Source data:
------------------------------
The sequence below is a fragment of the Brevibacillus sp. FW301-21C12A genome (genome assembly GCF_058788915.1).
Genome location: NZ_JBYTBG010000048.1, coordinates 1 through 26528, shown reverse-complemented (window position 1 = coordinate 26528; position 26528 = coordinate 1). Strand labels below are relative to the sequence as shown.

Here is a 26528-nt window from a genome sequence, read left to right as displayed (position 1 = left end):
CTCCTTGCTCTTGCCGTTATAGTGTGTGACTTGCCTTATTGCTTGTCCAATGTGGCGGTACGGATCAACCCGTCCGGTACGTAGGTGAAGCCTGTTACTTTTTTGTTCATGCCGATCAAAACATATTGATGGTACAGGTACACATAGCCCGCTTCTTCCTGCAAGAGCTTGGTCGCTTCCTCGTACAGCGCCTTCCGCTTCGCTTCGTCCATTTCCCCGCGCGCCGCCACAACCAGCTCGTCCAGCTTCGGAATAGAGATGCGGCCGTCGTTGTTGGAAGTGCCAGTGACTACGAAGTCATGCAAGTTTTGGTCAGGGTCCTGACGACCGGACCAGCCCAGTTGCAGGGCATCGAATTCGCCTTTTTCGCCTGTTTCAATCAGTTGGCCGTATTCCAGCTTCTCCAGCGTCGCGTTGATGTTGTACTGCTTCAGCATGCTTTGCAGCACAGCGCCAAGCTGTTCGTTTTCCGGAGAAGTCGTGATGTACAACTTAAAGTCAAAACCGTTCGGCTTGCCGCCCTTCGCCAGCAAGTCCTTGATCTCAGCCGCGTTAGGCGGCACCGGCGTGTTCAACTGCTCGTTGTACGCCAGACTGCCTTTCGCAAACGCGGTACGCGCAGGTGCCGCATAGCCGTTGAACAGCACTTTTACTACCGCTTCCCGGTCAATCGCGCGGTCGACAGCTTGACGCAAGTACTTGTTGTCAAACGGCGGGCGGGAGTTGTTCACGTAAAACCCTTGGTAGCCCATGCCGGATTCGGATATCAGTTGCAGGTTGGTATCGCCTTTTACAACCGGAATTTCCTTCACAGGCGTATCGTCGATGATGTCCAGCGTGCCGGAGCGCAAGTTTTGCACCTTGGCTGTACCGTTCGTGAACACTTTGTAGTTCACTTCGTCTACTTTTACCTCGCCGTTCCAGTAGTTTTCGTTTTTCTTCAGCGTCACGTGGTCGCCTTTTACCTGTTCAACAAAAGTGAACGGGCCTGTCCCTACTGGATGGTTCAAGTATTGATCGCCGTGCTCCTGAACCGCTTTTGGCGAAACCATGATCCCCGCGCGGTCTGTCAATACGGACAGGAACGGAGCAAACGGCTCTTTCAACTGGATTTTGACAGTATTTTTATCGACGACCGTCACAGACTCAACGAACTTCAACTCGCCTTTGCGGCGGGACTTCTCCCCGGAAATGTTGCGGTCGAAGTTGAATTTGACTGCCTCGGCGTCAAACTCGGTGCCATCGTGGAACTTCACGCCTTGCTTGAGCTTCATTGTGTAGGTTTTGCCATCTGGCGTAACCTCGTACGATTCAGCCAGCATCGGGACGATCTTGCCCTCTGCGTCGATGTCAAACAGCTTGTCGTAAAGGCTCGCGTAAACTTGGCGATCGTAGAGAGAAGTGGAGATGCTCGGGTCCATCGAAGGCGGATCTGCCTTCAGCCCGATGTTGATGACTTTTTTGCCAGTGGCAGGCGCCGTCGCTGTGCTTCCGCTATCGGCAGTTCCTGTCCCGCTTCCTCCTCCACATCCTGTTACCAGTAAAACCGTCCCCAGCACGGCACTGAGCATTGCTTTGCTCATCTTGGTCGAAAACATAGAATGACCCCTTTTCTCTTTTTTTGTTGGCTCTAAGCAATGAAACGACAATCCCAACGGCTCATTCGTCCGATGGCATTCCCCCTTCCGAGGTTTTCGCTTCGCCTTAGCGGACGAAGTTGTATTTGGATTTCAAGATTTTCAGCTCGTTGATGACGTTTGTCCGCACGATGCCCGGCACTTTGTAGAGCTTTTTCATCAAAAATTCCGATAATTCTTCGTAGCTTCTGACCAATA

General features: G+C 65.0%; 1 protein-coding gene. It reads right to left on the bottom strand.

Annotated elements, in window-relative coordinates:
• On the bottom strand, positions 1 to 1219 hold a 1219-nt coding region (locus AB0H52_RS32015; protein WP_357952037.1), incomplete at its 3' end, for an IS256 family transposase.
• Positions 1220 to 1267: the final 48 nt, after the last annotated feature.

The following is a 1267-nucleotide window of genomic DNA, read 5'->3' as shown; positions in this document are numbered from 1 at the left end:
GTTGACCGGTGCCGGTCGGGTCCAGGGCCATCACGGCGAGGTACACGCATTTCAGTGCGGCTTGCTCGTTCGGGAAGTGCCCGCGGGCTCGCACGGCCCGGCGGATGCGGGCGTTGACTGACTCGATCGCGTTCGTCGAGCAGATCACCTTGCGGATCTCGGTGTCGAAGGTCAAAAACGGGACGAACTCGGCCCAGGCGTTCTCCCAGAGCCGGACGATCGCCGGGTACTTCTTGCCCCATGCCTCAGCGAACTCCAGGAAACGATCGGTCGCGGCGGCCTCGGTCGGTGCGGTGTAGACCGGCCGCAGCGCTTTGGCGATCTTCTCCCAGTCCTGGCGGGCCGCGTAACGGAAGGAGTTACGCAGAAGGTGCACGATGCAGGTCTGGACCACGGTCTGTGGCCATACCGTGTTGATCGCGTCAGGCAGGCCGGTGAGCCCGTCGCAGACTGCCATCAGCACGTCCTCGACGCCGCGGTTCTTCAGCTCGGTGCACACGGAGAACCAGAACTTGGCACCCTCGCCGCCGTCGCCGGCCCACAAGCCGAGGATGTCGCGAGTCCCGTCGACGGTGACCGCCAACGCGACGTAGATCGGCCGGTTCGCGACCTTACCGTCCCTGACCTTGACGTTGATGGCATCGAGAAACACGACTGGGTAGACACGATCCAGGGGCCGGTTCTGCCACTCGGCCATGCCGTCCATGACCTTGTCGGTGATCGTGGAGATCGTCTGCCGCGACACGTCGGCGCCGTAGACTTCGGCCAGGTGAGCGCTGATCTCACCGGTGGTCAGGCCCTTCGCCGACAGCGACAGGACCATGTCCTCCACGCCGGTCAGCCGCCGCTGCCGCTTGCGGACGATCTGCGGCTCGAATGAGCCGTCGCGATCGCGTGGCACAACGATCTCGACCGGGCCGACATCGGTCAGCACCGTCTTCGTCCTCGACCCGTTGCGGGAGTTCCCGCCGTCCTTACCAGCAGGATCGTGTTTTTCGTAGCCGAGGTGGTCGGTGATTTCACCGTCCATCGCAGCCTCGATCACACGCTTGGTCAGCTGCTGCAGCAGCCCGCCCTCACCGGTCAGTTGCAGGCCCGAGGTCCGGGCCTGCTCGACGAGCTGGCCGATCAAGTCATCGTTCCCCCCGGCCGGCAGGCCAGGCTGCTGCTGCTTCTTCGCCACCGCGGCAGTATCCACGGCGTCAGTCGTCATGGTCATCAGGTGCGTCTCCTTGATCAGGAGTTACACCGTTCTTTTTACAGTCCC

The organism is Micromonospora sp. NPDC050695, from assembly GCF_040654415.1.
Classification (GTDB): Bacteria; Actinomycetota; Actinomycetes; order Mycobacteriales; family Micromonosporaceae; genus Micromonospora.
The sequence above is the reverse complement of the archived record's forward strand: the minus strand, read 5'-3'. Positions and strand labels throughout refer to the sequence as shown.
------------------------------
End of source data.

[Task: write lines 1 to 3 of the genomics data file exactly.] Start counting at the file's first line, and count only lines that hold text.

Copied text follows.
The sequence below is a fragment of the Brevibacillus sp. FW301-21C12A genome (genome assembly GCF_058788915.1).
Genome location: NZ_JBYTBG010000048.1, coordinates 1 through 26528, shown reverse-complemented (window position 1 = coordinate 26528; position 26528 = coordinate 1). Strand labels below are relative to the sequence as shown.

Here is a 26528-nt window from a genome sequence, read left to right as displayed (position 1 = left end):